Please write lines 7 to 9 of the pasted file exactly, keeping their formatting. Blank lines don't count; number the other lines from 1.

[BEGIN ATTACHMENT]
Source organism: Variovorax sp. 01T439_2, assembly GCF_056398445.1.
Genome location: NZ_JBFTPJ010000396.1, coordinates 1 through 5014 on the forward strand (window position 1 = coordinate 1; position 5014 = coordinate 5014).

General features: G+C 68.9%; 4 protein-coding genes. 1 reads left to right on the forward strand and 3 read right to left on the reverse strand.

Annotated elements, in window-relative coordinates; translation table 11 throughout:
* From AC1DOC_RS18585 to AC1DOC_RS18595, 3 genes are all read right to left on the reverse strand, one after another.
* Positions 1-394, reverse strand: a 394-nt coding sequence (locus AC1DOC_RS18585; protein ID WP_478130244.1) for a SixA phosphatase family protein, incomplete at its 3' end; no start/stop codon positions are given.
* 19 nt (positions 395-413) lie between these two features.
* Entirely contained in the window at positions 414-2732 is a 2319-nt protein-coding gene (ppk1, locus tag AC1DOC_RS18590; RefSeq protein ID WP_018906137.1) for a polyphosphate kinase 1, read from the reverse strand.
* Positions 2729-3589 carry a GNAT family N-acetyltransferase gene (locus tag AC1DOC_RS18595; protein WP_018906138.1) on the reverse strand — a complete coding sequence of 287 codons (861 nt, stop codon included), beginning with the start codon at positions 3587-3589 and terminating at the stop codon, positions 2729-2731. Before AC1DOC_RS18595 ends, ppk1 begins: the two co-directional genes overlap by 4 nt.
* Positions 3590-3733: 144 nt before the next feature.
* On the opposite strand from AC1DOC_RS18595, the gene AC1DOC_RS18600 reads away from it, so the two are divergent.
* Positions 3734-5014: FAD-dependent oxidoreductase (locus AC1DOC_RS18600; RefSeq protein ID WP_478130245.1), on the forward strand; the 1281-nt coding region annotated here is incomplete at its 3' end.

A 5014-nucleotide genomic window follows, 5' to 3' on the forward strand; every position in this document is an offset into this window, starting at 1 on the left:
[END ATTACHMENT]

* 19 nt (positions 395-413) lie between these two features.
* Entirely contained in the window at positions 414-2732 is a 2319-nt protein-coding gene (ppk1, locus tag AC1DOC_RS18590; RefSeq protein ID WP_018906137.1) for a polyphosphate kinase 1, read from the reverse strand.
* Positions 2729-3589 carry a GNAT family N-acetyltransferase gene (locus tag AC1DOC_RS18595; protein WP_018906138.1) on the reverse strand — a complete coding sequence of 287 codons (861 nt, stop codon included), beginning with the start codon at positions 3587-3589 and terminating at the stop codon, positions 2729-2731. Before AC1DOC_RS18595 ends, ppk1 begins: the two co-directional genes overlap by 4 nt.